Serial killer identified by Denver police 40 years after the murder of five women

Police line.

Photo: Tony Webster, CC BY-SA 4.0 / Wikimedia Commons

A serial killer has been identified more than 40 years after he killed three women and a pregnant teen, as well as an Aurora police officer, the Denver Police Department, in Colorado.

It is suspected that Joe Michael Ervin killed the three women and the teenage girl between 1978 and 1981. after their individual cold cases were linked by DNA evidence, police said during a televised news conference.

His alleged killing spree ended after he was imprisoned by him murder of a policewoman that had stopped him. Ervin committed suicide in 1981 while in jail for the shooting death of officer Debra Sue Corr earlier that year.

The murder of Corr, who Ervin is suspected of shooting with his own service weapon, it marked the first line-of-duty death for the Aurora Police Department.

The four victims in the cold case, who had been stabbed to death, were Madeleine Furey-Livaudais, 33, Dolores Barajas, 53, Gwendolyn Harris, 27, and Antoinette Parks, 17.

“I appreciate the patience and resilience of families and the community over the last 40 years as these cases went unsolved. These women were not forgotten,” Cmdr. Matt Clark of the Denver Police Department said during the news conference.

This serial killer’s reign of terror began on December 7, 1978 when Furey-Livaudais, a wife and mother of two, was found dead in her home on Poplar Street in Denver after Ervin “forced his way into” her house. his house and stabbed her multiple times.

Barajas was walking to work at the Fairmont Hotel cafeteria on the morning of August 10, 1980 when she was attacked by Ervin and stabbed to death. His body was found in the middle of the street. Clark said that Barajas had just moved to Denver from El Paso, Texas, a few months before his murder.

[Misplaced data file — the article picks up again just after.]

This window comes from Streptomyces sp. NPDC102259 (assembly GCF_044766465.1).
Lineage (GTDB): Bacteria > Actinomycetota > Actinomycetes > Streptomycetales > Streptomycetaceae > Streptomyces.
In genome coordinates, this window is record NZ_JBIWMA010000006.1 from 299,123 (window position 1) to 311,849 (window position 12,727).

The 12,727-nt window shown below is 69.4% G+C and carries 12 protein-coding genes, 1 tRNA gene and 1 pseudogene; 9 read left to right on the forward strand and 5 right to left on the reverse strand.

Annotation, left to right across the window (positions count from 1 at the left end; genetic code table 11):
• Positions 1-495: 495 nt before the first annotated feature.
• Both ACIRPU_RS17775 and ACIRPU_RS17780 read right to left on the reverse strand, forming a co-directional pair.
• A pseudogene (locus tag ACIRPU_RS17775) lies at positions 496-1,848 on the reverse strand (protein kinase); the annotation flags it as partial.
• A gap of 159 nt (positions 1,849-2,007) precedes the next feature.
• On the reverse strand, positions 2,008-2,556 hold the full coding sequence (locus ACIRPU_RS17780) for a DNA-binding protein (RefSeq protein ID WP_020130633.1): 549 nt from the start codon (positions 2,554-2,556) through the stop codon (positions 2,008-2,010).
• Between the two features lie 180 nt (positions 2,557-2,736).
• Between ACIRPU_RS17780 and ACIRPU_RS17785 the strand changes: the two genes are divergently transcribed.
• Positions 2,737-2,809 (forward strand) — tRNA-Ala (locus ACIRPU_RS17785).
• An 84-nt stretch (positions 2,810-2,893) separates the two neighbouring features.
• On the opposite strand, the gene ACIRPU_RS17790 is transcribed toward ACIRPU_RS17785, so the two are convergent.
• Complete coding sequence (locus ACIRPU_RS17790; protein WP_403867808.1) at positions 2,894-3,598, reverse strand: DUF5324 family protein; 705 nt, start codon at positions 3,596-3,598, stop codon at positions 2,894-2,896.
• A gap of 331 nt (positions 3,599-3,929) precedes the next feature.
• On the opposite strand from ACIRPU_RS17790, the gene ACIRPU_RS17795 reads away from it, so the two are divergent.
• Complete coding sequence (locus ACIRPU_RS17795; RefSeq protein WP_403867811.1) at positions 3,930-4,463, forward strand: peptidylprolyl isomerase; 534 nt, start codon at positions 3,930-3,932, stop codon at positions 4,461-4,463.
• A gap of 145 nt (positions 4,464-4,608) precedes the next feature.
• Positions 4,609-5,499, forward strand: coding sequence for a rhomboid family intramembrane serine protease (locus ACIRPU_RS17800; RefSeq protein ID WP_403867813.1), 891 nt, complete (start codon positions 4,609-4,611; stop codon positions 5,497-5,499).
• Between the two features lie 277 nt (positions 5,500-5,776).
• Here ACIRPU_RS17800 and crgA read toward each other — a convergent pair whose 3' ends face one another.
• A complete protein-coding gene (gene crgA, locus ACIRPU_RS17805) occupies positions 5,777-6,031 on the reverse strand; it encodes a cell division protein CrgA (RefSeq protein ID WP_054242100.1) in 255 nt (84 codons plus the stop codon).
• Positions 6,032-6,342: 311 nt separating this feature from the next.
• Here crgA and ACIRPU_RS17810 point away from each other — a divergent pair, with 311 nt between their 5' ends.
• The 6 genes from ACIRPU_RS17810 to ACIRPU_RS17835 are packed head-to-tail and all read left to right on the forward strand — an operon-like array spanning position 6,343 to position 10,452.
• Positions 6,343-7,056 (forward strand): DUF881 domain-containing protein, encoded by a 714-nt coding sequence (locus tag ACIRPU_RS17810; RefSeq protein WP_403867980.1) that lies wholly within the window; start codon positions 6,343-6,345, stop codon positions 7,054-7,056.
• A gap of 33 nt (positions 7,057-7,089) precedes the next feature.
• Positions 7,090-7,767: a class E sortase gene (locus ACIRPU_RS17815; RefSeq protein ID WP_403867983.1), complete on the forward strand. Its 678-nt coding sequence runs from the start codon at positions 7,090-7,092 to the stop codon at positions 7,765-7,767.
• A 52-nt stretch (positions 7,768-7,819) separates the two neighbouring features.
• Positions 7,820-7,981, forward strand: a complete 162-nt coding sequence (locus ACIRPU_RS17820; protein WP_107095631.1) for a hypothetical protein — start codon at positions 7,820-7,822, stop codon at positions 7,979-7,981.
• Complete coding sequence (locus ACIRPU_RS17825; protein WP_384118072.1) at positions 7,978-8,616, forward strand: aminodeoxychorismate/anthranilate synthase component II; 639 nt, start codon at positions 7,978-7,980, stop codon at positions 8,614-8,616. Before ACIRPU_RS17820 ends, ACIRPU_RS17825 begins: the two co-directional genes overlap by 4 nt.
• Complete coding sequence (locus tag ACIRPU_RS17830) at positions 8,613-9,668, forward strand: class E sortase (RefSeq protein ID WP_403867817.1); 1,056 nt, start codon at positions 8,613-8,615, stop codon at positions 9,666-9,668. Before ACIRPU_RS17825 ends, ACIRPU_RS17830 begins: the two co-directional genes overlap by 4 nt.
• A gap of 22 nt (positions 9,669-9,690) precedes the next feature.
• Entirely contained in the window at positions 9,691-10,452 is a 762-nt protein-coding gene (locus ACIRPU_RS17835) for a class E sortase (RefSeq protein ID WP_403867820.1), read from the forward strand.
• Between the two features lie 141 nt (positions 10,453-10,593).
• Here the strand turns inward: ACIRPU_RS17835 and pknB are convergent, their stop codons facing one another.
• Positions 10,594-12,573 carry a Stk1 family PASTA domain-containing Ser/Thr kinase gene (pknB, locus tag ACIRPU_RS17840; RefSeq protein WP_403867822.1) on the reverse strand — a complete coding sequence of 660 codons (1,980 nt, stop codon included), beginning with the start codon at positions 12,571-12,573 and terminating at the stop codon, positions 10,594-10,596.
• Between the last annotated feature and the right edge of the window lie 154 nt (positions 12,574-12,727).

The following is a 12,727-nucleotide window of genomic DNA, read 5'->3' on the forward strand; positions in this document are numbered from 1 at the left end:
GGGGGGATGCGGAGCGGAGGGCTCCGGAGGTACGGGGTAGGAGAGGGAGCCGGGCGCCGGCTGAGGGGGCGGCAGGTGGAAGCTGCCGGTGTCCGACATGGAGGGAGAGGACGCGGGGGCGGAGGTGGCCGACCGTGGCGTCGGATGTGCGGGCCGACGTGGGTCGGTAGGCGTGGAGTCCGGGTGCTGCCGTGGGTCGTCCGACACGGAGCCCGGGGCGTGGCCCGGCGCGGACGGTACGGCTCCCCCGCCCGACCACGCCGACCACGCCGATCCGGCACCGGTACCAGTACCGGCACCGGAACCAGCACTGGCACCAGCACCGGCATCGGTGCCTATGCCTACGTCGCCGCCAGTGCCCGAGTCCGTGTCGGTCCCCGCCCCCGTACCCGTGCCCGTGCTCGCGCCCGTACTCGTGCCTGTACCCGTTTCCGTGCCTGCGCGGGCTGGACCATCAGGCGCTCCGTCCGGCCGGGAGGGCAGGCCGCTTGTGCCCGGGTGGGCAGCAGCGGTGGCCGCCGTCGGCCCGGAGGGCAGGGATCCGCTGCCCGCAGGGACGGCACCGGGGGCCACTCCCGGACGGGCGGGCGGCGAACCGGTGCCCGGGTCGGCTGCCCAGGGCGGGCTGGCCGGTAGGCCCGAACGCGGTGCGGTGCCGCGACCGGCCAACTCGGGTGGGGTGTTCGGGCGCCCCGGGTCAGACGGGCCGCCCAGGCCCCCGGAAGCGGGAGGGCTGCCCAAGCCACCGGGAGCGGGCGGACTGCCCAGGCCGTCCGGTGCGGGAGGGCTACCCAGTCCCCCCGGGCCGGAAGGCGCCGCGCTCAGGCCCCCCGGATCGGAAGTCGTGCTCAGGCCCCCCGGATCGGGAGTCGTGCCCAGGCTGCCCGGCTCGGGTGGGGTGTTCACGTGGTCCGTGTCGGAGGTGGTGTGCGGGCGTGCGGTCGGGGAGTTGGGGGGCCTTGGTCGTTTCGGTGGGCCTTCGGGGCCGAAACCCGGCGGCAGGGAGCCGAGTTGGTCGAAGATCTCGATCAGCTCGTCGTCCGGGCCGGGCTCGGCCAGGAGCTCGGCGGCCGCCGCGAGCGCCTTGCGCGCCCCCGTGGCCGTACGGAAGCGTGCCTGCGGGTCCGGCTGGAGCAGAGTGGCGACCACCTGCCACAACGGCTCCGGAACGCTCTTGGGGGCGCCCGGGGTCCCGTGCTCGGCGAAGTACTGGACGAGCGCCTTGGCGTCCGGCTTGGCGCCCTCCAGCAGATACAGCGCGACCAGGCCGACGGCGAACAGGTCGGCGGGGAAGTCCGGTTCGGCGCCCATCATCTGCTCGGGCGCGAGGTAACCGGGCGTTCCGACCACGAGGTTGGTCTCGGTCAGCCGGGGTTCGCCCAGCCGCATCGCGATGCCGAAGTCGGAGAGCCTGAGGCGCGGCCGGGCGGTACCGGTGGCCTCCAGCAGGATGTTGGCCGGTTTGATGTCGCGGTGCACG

Just a few months later, Gwendolyn Harris was found dead on a street in Denver’s Montbello neighborhood after being stabbed multiple times.

Antoinette Parks, who was about seven months pregnant, was found dead from multiple stab wounds in a field on January 24, 1981.

In 2019, the Denver Police Crime Laboratory began Investigative Genetic Genealogy work, which found an ancestry link to Texas, where a family search was conducted in 2021, according to the news release. A biological relative of Ervin, not yet identified, was found, according to the news release.

Ervin’s remains were exhumed in late 2021 to acquire DNA samples to compare with crime scene evidence, according to KCNC.. DNA analysis conducted this month confirmed Ervin as the suspect in all four unsolved cases, according to the news release.

“While we recognize that identifying the suspect will not bring these women back, we hope it will provide closure and healing for their loved ones and the Denver community.” Police Chief Paul Pazen said in the statement.

With information from Newsweek and KCNC